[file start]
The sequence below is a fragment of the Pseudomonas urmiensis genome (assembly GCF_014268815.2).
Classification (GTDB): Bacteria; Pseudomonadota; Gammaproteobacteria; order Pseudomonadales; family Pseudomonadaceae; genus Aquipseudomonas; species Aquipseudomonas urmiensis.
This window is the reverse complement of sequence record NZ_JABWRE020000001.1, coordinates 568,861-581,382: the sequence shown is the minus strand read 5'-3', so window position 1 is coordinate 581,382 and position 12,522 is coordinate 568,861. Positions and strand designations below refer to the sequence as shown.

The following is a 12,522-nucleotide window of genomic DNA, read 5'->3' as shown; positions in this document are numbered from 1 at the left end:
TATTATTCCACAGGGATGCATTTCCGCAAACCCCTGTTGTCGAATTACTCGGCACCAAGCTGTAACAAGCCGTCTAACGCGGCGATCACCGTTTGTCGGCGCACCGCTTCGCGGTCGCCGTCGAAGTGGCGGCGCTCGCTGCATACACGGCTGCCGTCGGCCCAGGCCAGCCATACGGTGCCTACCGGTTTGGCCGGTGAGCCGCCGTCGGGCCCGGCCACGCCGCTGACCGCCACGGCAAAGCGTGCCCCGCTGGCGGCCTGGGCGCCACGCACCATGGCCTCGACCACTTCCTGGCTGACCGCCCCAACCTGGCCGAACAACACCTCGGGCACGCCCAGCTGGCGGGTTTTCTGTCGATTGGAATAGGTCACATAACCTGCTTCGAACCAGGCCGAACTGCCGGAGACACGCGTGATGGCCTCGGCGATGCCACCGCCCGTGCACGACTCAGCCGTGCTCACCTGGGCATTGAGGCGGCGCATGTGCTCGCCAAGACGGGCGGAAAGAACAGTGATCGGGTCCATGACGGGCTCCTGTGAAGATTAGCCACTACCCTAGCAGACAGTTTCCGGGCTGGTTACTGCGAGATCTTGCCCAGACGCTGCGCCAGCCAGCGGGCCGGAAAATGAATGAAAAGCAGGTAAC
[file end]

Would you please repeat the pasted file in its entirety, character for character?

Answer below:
The sequence below is a fragment of the Pseudomonas urmiensis genome (assembly GCF_014268815.2).
Classification (GTDB): Bacteria; Pseudomonadota; Gammaproteobacteria; order Pseudomonadales; family Pseudomonadaceae; genus Aquipseudomonas; species Aquipseudomonas urmiensis.
This window is the reverse complement of sequence record NZ_JABWRE020000001.1, coordinates 568,861-581,382: the sequence shown is the minus strand read 5'-3', so window position 1 is coordinate 581,382 and position 12,522 is coordinate 568,861. Positions and strand designations below refer to the sequence as shown.

The following is a 12,522-nucleotide window of genomic DNA, read 5'->3' as shown; positions in this document are numbered from 1 at the left end:
TATTATTCCACAGGGATGCATTTCCGCAAACCCCTGTTGTCGAATTACTCGGCACCAAGCTGTAACAAGCCGTCTAACGCGGCGATCACCGTTTGTCGGCGCACCGCTTCGCGGTCGCCGTCGAAGTGGCGGCGCTCGCTGCATACACGGCTGCCGTCGGCCCAGGCCAGCCATACGGTGCCTACCGGTTTGGCCGGTGAGCCGCCGTCGGGCCCGGCCACGCCGCTGACCGCCACGGCAAAGCGTGCCCCGCTGGCGGCCTGGGCGCCACGCACCATGGCCTCGACCACTTCCTGGCTGACCGCCCCAACCTGGCCGAACAACACCTCGGGCACGCCCAGCTGGCGGGTTTTCTGTCGATTGGAATAGGTCACATAACCTGCTTCGAACCAGGCCGAACTGCCGGAGACACGCGTGATGGCCTCGGCGATGCCACCGCCCGTGCACGACTCAGCCGTGCTCACCTGGGCATTGAGGCGGCGCATGTGCTCGCCAAGACGGGCGGAAAGAACAGTGATCGGGTCCATGACGGGCTCCTGTGAAGATTAGCCACTACCCTAGCAGACAGTTTCCGGGCTGGTTACTGCGAGATCTTGCCCAGACGCTGCGCCAGCCAGCGGGCCGGAAAATGAATGAAAAGCAGGTAAC